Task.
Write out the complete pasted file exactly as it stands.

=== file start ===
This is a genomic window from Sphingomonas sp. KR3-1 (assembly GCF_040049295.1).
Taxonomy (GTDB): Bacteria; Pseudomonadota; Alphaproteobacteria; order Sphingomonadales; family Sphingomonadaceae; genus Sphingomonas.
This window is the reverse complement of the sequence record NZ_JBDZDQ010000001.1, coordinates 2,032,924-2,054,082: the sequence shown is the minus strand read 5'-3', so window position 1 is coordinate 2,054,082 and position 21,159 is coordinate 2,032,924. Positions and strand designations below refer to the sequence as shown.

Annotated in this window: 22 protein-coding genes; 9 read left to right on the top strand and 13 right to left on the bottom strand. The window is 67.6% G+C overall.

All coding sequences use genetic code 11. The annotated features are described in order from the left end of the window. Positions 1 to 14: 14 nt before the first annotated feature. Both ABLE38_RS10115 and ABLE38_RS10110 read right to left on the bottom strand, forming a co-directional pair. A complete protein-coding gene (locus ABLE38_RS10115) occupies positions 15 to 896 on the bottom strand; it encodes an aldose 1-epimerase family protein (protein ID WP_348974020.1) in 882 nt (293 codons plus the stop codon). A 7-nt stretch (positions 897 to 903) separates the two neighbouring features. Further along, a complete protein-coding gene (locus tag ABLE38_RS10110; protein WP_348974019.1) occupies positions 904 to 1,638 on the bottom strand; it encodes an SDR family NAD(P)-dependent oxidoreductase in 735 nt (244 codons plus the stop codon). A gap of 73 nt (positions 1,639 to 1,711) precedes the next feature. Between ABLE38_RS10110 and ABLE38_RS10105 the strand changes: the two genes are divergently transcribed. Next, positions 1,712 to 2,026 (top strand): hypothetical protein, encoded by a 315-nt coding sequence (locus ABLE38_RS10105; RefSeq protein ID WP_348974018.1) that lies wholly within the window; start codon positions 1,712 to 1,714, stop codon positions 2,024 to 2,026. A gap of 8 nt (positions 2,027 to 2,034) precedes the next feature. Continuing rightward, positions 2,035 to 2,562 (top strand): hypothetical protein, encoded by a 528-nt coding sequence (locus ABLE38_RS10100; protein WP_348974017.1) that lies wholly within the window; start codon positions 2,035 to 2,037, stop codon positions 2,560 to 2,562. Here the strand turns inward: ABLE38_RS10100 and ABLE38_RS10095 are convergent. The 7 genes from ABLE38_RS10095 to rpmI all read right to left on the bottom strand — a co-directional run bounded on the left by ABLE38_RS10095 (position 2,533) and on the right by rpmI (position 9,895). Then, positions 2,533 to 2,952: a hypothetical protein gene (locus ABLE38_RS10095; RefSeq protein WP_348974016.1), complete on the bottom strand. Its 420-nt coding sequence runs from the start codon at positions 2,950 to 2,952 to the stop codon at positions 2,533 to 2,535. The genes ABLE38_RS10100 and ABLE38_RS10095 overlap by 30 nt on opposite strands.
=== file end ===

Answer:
This is a genomic window from Sphingomonas sp. KR3-1 (assembly GCF_040049295.1).
Taxonomy (GTDB): Bacteria; Pseudomonadota; Alphaproteobacteria; order Sphingomonadales; family Sphingomonadaceae; genus Sphingomonas.
This window is the reverse complement of the sequence record NZ_JBDZDQ010000001.1, coordinates 2,032,924-2,054,082: the sequence shown is the minus strand read 5'-3', so window position 1 is coordinate 2,054,082 and position 21,159 is coordinate 2,032,924. Positions and strand designations below refer to the sequence as shown.

Annotated in this window: 22 protein-coding genes; 9 read left to right on the top strand and 13 right to left on the bottom strand. The window is 67.6% G+C overall.

All coding sequences use genetic code 11. The annotated features are described in order from the left end of the window. Positions 1 to 14: 14 nt before the first annotated feature. Both ABLE38_RS10115 and ABLE38_RS10110 read right to left on the bottom strand, forming a co-directional pair. A complete protein-coding gene (locus ABLE38_RS10115) occupies positions 15 to 896 on the bottom strand; it encodes an aldose 1-epimerase family protein (protein ID WP_348974020.1) in 882 nt (293 codons plus the stop codon). A 7-nt stretch (positions 897 to 903) separates the two neighbouring features. Further along, a complete protein-coding gene (locus tag ABLE38_RS10110; protein WP_348974019.1) occupies positions 904 to 1,638 on the bottom strand; it encodes an SDR family NAD(P)-dependent oxidoreductase in 735 nt (244 codons plus the stop codon). A gap of 73 nt (positions 1,639 to 1,711) precedes the next feature. Between ABLE38_RS10110 and ABLE38_RS10105 the strand changes: the two genes are divergently transcribed. Next, positions 1,712 to 2,026 (top strand): hypothetical protein, encoded by a 315-nt coding sequence (locus ABLE38_RS10105; RefSeq protein ID WP_348974018.1) that lies wholly within the window; start codon positions 1,712 to 1,714, stop codon positions 2,024 to 2,026. A gap of 8 nt (positions 2,027 to 2,034) precedes the next feature. Continuing rightward, positions 2,035 to 2,562 (top strand): hypothetical protein, encoded by a 528-nt coding sequence (locus ABLE38_RS10100; protein WP_348974017.1) that lies wholly within the window; start codon positions 2,035 to 2,037, stop codon positions 2,560 to 2,562. Here the strand turns inward: ABLE38_RS10100 and ABLE38_RS10095 are convergent. The 7 genes from ABLE38_RS10095 to rpmI all read right to left on the bottom strand — a co-directional run bounded on the left by ABLE38_RS10095 (position 2,533) and on the right by rpmI (position 9,895). Then, positions 2,533 to 2,952: a hypothetical protein gene (locus ABLE38_RS10095; RefSeq protein WP_348974016.1), complete on the bottom strand. Its 420-nt coding sequence runs from the start codon at positions 2,950 to 2,952 to the stop codon at positions 2,533 to 2,535. The genes ABLE38_RS10100 and ABLE38_RS10095 overlap by 30 nt on opposite strands.